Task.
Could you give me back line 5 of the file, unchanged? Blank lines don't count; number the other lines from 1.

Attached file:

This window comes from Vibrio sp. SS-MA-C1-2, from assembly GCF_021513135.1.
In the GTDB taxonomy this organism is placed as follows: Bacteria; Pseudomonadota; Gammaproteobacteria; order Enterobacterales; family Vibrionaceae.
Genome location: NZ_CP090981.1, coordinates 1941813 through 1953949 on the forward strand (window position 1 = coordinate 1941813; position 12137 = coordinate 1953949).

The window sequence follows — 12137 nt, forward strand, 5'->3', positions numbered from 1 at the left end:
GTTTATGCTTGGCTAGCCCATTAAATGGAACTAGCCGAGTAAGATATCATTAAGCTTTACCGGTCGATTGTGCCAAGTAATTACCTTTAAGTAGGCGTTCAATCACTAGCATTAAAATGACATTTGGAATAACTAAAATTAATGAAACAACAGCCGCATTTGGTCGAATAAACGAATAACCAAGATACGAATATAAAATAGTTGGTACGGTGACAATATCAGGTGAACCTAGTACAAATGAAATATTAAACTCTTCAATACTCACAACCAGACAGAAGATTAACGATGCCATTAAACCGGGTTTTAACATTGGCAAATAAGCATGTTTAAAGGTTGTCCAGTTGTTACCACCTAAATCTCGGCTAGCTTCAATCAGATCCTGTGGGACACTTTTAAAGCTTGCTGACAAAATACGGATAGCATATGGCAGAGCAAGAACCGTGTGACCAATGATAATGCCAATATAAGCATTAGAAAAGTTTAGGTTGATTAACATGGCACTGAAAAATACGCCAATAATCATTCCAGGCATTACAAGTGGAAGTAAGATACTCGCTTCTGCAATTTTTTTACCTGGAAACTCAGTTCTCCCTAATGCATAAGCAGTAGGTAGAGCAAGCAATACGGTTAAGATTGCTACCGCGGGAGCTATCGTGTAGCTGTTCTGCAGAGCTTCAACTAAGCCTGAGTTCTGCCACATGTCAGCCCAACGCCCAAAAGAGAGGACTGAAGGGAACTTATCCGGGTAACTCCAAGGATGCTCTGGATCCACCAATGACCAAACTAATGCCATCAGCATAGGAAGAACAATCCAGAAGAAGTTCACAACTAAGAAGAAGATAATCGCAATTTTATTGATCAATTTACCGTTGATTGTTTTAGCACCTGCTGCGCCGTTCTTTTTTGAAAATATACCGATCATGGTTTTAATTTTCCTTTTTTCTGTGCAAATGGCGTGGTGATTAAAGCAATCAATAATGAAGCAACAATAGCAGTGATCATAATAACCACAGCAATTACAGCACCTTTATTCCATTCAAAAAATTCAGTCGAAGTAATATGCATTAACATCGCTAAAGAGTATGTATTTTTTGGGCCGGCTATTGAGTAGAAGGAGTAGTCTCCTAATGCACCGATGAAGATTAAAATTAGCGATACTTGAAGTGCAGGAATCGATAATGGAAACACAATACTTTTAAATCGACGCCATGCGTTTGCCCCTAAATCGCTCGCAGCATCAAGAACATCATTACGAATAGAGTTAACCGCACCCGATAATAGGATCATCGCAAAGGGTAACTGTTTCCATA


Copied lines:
GTTTATGCTTGGCTAGCCCATTAAATGGAACTAGCCGAGTAAGATATCATTAAGCTTTACCGGTCGATTGTGCCAAGTAATTACCTTTAAGTAGGCGTTCAATCACTAGCATTAAAATGACATTTGGAATAACTAAAATTAATGAAACAACAGCCGCATTTGGTCGAATAAACGAATAACCAAGATACGAATATAAAATAGTTGGTACGGTGACAATATCAGGTGAACCTAGTACAAATGAAATATTAAACTCTTCAATACTCACAACCAGACAGAAGATTAACGATGCCATTAAACCGGGTTTTAACATTGGCAAATAAGCATGTTTAAAGGTTGTCCAGTTGTTACCACCTAAATCTCGGCTAGCTTCAATCAGATCCTGTGGGACACTTTTAAAGCTTGCTGACAAAATACGGATAGCATATGGCAGAGCAAGAACCGTGTGACCAATGATAATGCCAATATAAGCATTAGAAAAGTTTAGGTTGATTAACATGGCACTGAAAAATACGCCAATAATCATTCCAGGCATTACAAGTGGAAGTAAGATACTCGCTTCTGCAATTTTTTTACCTGGAAACTCAGTTCTCCCTAATGCATAAGCAGTAGGTAGAGCAAGCAATACGGTTAAGATTGCTACCGCGGGAGCTATCGTGTAGCTGTTCTGCAGAGCTTCAACTAAGCCTGAGTTCTGCCACATGTCAGCCCAACGCCCAAAAGAGAGGACTGAAGGGAACTTATCCGGGTAACTCCAAGGATGCTCTGGATCCACCAATGACCAAACTAATGCCATCAGCATAGGAAGAACAATCCAGAAGAAGTTCACAACTAAGAAGAAGATAATCGCAATTTTATTGATCAATTTACCGTTGATTGTTTTAGCACCTGCTGCGCCGTTCTTTTTTGAAAATATACCGATCATGGTTTTAATTTTCCTTTTTTCTGTGCAAATGGCGTGGTGATTAAAGCAATCAATAATGAAGCAACAATAGCAGTGATCATAATAACCACAGCAATTACAGCACCTTTATTCCATTCAAAAAATTCAGTCGAAGTAATATGCATTAACATCGCTAAAGAGTATGTATTTTTTGGGCCGGCTATTGAGTAGAAGGAGTAGTCTCCTAATGCACCGATGAAGATTAAAATTAGCGATACTTGAAGTGCAGGAATCGATAATGGAAACACAATACTTTTAAATCGACGCCATGCGTTTGCCCCTAAATCGCTCGCAGCATCAAGAACATCATTACGAATAGAGTTAACCGCACCCGATAATAGGATCATCGCAAAGGGTAACTGTTTCCATA